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Global average temperature anomalies during April 2019, when compared to 1951-1980. Image: NASA GISS.

The globe just experienced its second-warmest April since reliable instrument data began in 1880, according to NASA, NOAA and the Japan Meteorological Agency.

Why it matters: The unusually warm April follows a top 3 hottest March, and indicates that the Earth is headed for yet another top 3 warmest year on record. In addition, Arctic sea ice extent reached a record low for April, NOAA reports. This follows recent news that carbon dioxide levels in the atmosphere edged past 415 parts per million for the first time in human history, likely becoming the highest level on record in at least 3 million years.

Human activities, such as burning fossil fuels for energy and chopping down forests, are causing carbon dioxide levels to increase at a quickening pace.

Details: According to NASA, April saw a global temperature anomaly of 0.99ºC, or 1.8ºF, above the 20th century average. This was cooler than only April 2016, when a powerful El Niño event in the Pacific Ocean helped add to a natural boost in global temperatures that were already elevated due to human-caused climate change.

  • Right now, a weak El Niño event, featuring unusually warm water in the tropical Pacific Ocean along with an increase in showers and thunderstorm activity near the equator, is helping to add additional heat to the atmosphere.

The Arctic, including Greenland and Siberia, was particularly mild during April, and the Greenland melt season got off to an especially early start.

  • A recent study found that the world's largest island has shed ice nearly 6 times faster in the past decade when compared to the 1980s.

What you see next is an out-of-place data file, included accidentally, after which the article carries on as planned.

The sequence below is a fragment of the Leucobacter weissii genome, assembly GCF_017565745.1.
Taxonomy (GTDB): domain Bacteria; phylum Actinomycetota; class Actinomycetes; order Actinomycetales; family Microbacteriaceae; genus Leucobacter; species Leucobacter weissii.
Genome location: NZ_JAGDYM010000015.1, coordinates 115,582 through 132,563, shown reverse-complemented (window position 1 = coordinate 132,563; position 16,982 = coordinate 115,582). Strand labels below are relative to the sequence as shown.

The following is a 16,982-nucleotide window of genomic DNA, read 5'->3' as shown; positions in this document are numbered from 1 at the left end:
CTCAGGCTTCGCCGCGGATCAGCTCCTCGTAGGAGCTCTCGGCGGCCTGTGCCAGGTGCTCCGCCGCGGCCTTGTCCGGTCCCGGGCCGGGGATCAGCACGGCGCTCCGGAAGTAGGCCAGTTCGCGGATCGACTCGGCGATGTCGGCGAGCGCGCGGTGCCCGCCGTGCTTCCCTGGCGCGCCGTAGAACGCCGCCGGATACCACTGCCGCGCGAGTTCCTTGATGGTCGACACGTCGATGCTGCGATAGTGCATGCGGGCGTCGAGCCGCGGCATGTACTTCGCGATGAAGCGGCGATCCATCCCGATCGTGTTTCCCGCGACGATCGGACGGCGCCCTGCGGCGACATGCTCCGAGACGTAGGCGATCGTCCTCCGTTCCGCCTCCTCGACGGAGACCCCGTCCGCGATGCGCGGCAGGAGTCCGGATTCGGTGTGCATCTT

The context: Last year was Earth's 4th-warmest year on record, coming in behind 2016 — the planet's warmest recorded year — as well as 2015 and 2017.

  • The world's 5 warmest years have all occurred since 2014.
  • 9 of the 10 warmest years on record since reliable data began in 1880 have occurred since 2005.
  • Global carbon dioxide emissions from the burning of fossil fuels such as coal, oil and natural gas ticked up in 2018 to the highest levels in recorded history, according to the Global Carbon Project and the International Energy Agency.
  • According to Berkeley Earth researcher Robert Rohde, carbon dioxide levels have "increased more in the last 15 years than they did in over 9,000 years prior" to when fossil fuels were first introduced.
  • Climate scientists have shown that urgent, significant cuts to greenhouse gases are needed in order to prevent global warming from causing potentially devastating impacts around the world.

Go deeper:

Go deeper

USAID chief tests positive for coronavirus

An Air Force cargo jet delivers USAID supplies to Russia earlier this year. Photo: Mikhail Metzel/TASS via Getty Images

The acting administrator of the United States Agency for International Development informed senior staff Wednesday he has tested positive for coronavirus, two sources familiar with the call tell Axios.

Why it matters: John Barsa, who staffers say rarely wears a mask in their office, is the latest in a series of senior administration officials to contract the virus. His positive diagnosis comes amid broader turmoil at the agency following the election.

Bryan Walsh, author of Future
6 hours ago - Health

COVID-19 shows a bright future for vaccines

Illustration: Annelise Capossela/Axios

Promising results from COVID-19 vaccine trials offer hope not just that the pandemic could be ended sooner than expected, but that medicine itself may have a powerful new weapon.

Why it matters: Vaccines are, in the words of one expert, "the single most life-saving innovation ever," but progress had slowed in recent years. New gene-based technology that sped the arrival of the COVID vaccine will boost the overall field, and could even extend to mass killers like cancer.

7 hours ago - Health

Beware a Thanksgiving mirage

Illustration: Sarah Grillo/Axios

Don't be surprised if COVID metrics plunge over the next few days, only to spike next week.

Why it matters: The COVID Tracking Project warns of a "double-weekend pattern" on Thanksgiving — where the usual weekend backlog of data is tacked on to a holiday.

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